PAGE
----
The Customer Score: The Key to Calculating Customer Loyalty

As promised, let’s discuss another driver of value to your business. This is the “CUSTOMER SCORE”.  The value of your business is determined by the future stream of profitability. But how do we predict this?  Let’s talk about the Net Promoter Score. Using the NPS, there is one question you can ask your customers that not only is an indicator of your customer’s satisfaction, but also is a prediction of your future string of profitability – and acquirers love it!

Net Promoter Score is a powerful metric for measuring customer loyalty. It can help you understand your customers better, build value in your business, and make smart decisions to create competitive advantage.

This article will explain how NPS works, why its important for owners of dry cleaning and laundry businesses, and the benefits of using this metric.

I apologize in advance for the technical aspect of this information, but if was not important, I would not include it.

Many companies recognize the power of loyalty and its impact on financial performance. Not only is the notion of loyalty intuitively appealing, but a growing body of empirical evidence suggests that companies that choose to ignore loyalty may find themselves on precarious footing as they attempt to ascend the ladder of financial success. Given the link between loyalty and financial benefits, such as increased market share, higher revenue, and lower costs, companies have been wisely investing time and resources into developing loyalty programs that seek to measure, manage and improve loyalty performance. The kings of loyalty programs have been the airlines. If you travel like I do, you have your top 2 carriers and avoid all the rest.  Points are points.

Despite the popularity of loyalty programs, the true value of such programs is not often realized due to ambiguous or ill-defined measurement. Moreover, it became quite obvious that measuring customer satisfaction was simply not enough (Reichheld, 2003). And yet, researchers and practitioners alike were still trying to identify a customer metric that consistently linked to a company’s bottom line. To begin the path towards standardization, Satmetrix, in close consultation with Frederick Reichheld, founder of the Loyalty practice at Bain & Company, embarked on an independent research project in 2003. The objective was to better understand the micro- and macro-economics of customer loyalty. At the micro-level, their research focused on finding a loyalty question that could consistently predict short-term purchase and referral behaviors. At the macro-level, they sought to validate this metric by linking it to long-term corporate financial indicators across industry-specific companies.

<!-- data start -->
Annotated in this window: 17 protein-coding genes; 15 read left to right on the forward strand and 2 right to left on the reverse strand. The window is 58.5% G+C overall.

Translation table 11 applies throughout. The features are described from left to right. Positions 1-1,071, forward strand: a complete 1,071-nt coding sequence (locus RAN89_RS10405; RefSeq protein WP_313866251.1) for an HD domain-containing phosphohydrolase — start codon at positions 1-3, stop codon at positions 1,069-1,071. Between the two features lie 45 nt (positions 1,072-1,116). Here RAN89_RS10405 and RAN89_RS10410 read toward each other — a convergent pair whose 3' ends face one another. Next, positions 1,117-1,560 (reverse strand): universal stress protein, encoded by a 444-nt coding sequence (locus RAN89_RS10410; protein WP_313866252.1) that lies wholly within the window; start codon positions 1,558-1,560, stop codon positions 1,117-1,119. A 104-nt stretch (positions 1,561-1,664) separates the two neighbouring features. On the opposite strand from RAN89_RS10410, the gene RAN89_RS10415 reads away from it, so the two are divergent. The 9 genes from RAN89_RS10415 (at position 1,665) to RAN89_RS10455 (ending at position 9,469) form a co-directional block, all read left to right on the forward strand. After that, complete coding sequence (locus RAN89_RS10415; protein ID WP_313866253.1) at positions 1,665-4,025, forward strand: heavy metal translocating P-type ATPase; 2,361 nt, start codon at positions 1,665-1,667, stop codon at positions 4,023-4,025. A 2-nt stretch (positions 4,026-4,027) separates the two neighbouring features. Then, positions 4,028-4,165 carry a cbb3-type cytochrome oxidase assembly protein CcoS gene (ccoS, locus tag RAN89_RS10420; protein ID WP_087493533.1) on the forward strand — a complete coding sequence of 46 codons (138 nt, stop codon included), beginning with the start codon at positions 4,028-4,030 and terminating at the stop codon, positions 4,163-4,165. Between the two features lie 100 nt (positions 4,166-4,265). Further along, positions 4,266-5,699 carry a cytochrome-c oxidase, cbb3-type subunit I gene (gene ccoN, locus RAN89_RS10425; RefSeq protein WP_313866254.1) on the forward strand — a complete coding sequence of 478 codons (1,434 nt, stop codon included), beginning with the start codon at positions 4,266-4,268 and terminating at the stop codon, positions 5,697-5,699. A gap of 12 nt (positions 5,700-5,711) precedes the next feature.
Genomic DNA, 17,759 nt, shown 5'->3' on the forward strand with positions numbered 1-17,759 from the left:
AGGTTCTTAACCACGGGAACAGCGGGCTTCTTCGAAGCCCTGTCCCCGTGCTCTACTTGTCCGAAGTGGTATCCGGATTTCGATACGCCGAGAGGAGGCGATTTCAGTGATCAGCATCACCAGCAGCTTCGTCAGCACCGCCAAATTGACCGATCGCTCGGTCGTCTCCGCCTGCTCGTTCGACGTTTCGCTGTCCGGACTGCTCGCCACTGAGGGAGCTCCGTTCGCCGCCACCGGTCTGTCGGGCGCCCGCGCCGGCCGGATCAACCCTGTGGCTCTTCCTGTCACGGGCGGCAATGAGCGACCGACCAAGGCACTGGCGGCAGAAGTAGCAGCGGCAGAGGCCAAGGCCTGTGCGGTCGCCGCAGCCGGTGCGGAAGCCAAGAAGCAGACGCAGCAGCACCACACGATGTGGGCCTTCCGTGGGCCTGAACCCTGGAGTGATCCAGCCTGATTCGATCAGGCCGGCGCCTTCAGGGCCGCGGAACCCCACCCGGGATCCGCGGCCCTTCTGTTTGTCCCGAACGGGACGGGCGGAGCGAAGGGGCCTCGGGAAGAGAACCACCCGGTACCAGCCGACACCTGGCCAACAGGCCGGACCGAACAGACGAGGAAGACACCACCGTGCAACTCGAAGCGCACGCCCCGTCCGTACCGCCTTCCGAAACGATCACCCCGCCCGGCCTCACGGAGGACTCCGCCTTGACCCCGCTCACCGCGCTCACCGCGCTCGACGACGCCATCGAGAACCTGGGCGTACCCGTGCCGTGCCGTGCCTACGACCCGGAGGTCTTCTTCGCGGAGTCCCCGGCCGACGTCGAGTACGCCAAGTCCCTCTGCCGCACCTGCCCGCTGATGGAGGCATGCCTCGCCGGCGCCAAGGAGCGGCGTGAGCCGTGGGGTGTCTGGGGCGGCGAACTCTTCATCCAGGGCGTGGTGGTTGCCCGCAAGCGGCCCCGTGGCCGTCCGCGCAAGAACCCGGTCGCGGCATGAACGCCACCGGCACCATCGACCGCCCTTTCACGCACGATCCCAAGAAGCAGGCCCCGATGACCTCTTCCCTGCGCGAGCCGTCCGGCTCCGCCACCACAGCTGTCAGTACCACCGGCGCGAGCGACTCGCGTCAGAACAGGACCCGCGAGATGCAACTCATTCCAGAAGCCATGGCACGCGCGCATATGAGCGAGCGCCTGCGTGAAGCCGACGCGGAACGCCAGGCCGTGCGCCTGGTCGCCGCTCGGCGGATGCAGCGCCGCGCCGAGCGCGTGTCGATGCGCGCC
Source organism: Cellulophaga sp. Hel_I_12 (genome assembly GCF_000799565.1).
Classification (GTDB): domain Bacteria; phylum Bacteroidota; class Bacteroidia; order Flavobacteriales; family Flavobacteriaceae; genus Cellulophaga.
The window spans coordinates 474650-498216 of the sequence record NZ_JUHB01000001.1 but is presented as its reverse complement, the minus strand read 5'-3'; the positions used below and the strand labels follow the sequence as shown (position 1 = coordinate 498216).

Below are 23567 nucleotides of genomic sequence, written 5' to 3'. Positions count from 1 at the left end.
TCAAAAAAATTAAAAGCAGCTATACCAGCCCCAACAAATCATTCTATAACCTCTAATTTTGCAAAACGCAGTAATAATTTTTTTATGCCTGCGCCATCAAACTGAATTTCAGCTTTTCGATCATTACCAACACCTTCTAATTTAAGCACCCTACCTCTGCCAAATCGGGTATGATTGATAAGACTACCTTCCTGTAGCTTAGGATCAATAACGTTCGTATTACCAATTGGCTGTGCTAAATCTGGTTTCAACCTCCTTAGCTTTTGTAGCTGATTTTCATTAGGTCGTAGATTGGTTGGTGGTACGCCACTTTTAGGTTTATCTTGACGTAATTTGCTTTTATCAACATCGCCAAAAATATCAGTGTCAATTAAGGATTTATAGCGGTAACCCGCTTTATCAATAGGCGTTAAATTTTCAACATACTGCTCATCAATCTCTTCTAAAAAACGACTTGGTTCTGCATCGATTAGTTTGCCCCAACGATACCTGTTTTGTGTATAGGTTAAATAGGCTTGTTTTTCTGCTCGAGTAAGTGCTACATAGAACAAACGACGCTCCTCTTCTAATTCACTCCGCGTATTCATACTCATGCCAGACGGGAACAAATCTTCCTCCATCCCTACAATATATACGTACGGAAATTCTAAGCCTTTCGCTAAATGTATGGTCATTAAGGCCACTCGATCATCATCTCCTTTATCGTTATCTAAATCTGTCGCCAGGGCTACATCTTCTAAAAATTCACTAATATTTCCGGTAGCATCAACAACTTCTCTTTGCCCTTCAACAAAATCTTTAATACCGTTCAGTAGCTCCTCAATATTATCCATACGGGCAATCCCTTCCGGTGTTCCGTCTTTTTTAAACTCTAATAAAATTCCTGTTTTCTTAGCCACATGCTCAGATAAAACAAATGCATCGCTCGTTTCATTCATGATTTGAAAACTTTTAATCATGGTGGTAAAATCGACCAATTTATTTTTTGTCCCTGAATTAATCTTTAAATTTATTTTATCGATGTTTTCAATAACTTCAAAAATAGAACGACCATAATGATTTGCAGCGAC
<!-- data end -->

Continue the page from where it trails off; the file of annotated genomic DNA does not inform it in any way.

The results of this investigation were compelling. Not only did they discover the most effective question for accurately measuring customer loyalty, but they also identified “Net Promoter” as a valuable tool for assessing long-term corporate growth. Since then, ongoing research has continued to strengthen the efficacy of Net Promoter. For example, Reichheld’s book The Ultimate Question (2006) presents many cases documenting the power behind Net Promoter. The growing acceptance of Net Promoter is not limited to academics and researchers. Even in our industry, operators are using this program.

To evaluate the relationships between loyalty questions and customer behavior, they designed survey questions and response options. Response options for the loyalty questions were based on a 0- to-10-point rating scale, with ‘0’ representing extremely negative and ‘10’ representing extremely positive.

The result was that a single loyalty question is in fact sufficient to gauge customer purchase and referral patterns across seemingly disparate industries. Specifically, of the correlations studied across the different industries, the ‘likelihood to recommend” question proved to be the first or second correlate to actual customer behavior 80% of the time. More explicitly, if customers reported that they were likely to recommend a particular company to a friend or colleague, then these same customers were also likely to actually repurchase from the company, as well as generate new business by referring the company via word-of mouth. Conversely, if customers reported that they were not likely to recommend a company, they were also less likely to engage in actual repurchase or referral behaviors.

Results of this analysis also led to the discovery of a customer classification scheme, whereby customers can be grouped according to their joint loyalty and behavioral profiles. Using these groupings, customers can be characterized in terms of their joint profile of ‘what they say’ and ‘what they will actually do’.

Promoters – customers who were highly likely to recommend a company (i.e., ratings of 9 or 10) and exhibited the highest rates of purchase and referral behaviors

Passive – customers who were somewhat likely to recommend a company (i.e., ratings of 7 or 8) and exhibited moderate rates of purchase and referral behaviors

Detractors – customers who were less likely to recommend a company (i.e., ratings of 0 thru 6) and exhibited the lowest rates of purchase and referral behaviors